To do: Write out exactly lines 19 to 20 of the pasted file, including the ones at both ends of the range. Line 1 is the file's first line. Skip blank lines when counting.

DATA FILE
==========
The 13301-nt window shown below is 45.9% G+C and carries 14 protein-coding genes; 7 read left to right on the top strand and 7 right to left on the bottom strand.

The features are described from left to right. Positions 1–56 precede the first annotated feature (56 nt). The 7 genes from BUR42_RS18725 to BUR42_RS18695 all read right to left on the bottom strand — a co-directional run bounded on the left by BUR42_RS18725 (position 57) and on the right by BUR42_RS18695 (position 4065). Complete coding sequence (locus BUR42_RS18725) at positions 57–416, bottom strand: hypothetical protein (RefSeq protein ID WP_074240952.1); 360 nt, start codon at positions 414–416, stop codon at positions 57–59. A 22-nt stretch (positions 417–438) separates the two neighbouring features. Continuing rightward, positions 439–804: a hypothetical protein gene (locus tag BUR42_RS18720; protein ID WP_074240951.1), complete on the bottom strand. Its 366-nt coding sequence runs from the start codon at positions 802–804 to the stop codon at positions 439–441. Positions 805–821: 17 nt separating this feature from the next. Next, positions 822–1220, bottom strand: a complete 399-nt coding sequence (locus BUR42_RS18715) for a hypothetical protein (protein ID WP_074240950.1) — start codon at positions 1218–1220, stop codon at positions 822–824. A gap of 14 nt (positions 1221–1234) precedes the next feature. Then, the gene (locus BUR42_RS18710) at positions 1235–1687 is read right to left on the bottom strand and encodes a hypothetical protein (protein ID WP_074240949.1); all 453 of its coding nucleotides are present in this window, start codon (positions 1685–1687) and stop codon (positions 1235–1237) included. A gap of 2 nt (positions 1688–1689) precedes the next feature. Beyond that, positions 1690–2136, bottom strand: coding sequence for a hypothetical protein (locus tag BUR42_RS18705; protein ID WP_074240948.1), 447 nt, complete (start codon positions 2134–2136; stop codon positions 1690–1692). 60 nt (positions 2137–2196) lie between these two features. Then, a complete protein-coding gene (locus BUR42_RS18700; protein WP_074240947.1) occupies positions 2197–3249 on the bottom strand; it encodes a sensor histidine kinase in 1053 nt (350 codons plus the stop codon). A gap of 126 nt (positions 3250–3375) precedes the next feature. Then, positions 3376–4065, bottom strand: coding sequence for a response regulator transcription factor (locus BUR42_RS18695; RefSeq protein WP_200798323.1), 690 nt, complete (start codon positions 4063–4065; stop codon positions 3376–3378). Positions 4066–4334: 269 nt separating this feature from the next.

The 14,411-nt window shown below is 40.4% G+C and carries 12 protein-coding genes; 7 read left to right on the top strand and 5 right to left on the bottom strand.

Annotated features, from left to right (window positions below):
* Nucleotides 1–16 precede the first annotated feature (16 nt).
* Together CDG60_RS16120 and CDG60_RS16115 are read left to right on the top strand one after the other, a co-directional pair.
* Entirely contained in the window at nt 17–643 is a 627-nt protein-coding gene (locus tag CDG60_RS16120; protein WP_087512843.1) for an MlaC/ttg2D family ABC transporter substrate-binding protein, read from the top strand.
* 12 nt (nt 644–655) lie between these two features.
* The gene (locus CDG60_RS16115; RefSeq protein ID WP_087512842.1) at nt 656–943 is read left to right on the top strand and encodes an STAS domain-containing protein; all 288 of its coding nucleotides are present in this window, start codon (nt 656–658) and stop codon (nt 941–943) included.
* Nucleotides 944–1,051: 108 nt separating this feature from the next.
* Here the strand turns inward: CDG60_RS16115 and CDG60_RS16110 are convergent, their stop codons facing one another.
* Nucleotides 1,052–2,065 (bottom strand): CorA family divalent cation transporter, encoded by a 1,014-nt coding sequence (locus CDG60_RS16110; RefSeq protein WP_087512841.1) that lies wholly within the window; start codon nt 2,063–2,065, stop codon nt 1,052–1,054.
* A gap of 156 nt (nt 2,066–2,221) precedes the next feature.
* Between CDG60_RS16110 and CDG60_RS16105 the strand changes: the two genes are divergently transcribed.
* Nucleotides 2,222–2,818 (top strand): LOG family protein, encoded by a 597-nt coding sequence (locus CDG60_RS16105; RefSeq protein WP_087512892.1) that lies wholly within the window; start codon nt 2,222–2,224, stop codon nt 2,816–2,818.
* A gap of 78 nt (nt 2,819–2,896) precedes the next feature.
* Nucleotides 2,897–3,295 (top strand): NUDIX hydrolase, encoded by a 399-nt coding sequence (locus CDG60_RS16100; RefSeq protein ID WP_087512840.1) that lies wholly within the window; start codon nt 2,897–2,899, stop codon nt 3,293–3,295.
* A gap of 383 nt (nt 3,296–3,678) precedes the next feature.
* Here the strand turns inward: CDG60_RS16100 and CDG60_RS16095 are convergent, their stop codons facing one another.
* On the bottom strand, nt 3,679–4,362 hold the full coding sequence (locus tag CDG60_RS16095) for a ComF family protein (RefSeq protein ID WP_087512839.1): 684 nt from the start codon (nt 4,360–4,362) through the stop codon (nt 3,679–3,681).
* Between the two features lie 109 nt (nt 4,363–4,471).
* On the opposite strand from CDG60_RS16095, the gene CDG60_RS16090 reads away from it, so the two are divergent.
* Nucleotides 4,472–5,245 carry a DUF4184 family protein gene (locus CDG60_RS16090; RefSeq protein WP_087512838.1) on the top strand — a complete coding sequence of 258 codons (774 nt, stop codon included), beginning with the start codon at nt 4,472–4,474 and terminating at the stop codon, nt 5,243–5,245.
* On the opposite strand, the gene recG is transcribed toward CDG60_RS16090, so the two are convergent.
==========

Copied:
* Here the strand turns inward: CDG60_RS16100 and CDG60_RS16095 are convergent, their stop codons facing one another.
* On the bottom strand, nt 3,679–4,362 hold the full coding sequence (locus tag CDG60_RS16095) for a ComF family protein (RefSeq protein ID WP_087512839.1): 684 nt from the start codon (nt 4,360–4,362) through the stop codon (nt 3,679–3,681).